“I was guarding the front lines [and] I was injured by an artillery [shell],” he explained. “My right leg got a big piece of shrapnel in it, in my hamstring... This shrapnel is just sitting in my body. It’s almost three years since I am back, and there is nothing [no treatment].”

Child survivors who return from captivity have endured unimaginable trauma. Almost every caregiver interviewed said that the mental health of the child survivor they looked after had been affected by their time in captivity.

While each child’s situation is unique, mental health experts have detected some patterns, finding that the most common conditions experienced by Yezidi child survivors include post-traumatic stress disorder (PTSD), anxiety and depression.

Symptoms and behaviours often displayed by child survivors include aggression, hyperactivity, flashbacks, recurrent nightmares, bed-wetting, withdrawal from social situations and severe mood swings.

Every humanitarian actor interviewed for this report told Amnesty International that the psychosocial services and programmes currently available to Yezidi child survivors fall short of meeting these children’s rights and needs.

As a case worker from Yazda, a humanitarian organization that provides assistance to the Yezidi community, said, “It’s true that some organizations are working on this, and we are doing what we can, but much, much more is needed by these children.” Humanitarian workers and mental health professionals also highlighted the importance of improving the quality of existing services, and transitioning away from the current short-term approach taken by many organizations to a long-term, holistic approach, ideally coordinated under one over-arching strategy.

Humanitarian workers, mental health professionals and caregivers often spoke of particular challenges for two groups of child survivors: former child soldiers and girls who were subjected to sexual violence, among many other human rights abuses.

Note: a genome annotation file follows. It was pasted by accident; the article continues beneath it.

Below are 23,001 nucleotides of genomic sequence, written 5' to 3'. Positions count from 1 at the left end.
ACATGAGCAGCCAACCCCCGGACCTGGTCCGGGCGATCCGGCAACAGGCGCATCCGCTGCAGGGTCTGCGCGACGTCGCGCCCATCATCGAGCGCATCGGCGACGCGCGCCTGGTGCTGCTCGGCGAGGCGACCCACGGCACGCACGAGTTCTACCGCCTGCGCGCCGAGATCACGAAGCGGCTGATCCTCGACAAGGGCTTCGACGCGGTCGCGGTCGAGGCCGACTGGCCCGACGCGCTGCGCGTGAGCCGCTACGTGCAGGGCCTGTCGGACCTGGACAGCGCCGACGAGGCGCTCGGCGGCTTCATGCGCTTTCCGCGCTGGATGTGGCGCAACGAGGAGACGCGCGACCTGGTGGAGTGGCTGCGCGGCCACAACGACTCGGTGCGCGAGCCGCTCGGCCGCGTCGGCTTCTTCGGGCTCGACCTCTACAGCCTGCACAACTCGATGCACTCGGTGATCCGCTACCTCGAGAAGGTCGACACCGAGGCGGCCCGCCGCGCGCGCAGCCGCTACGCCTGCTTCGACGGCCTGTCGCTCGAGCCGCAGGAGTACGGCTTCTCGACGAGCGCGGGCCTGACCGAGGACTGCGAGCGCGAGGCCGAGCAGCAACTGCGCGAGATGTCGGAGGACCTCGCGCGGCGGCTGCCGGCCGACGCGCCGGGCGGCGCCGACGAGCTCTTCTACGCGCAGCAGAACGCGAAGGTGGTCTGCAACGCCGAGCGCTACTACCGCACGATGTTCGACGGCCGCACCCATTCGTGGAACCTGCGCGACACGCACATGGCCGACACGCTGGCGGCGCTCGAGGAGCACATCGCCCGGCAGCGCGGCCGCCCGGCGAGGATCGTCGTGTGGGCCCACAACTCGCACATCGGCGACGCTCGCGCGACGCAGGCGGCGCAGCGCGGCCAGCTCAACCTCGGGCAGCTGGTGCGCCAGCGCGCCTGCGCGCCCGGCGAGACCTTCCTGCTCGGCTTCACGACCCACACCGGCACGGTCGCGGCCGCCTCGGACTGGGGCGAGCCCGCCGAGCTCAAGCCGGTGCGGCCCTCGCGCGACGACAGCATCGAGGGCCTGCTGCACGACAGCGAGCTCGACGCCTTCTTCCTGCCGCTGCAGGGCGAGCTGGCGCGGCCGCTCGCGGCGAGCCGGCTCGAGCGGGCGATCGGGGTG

Yezidi boys who were forcibly recruited by IS often faced months or even years of intense propaganda, indoctrination and military training, deliberately intended to erase their former identities, language, history, culture and even names.

Upon returning from captivity, their relationships with their family members and community can be fraught with tension, at times rising to threats and harassment against the boys. More than half of the 14 former child soldiers interviewed for this report said they had not received any form of support – whether psychosocial, health, financial or otherwise – after their return.


Parents and other family members caring for children who have returned after IS captivity told Amnesty International that they were struggling to meet the needs of these children.

Many Yezidi families are impoverished – in part, in many instances, because they were forced to pay thousands or tens of thousands of dollars as ransom to secure the release of these children and other family members from IS captivity.

Humanitarian workers also noted the absence of programmes to educate parents and other caregivers about what their children are going through, or on how to help their children adjust after they return from captivity.

In light of the many challenges they face in reintegrating and caring for child survivors, several caregivers expressed despair at their situations. For instance, Arzan, whose 14-year-old son she said has fits of rage, hyperactivity and aggressive tendencies, told Amnesty International: “At the beginning, I was dreaming of him coming back to me. Then when he came back, I couldn’t have one normal meal with him, not one normal moment... It cannot get worse than this.”

The situation of Yezidi women who gave birth to children as a result of sexual violence by IS requires the urgent attention of the national authorities and the international community. As a result of IS’s policies of systematic rape and sexual enslavement, Yezidi women gave birth to hundreds of children during their captivity.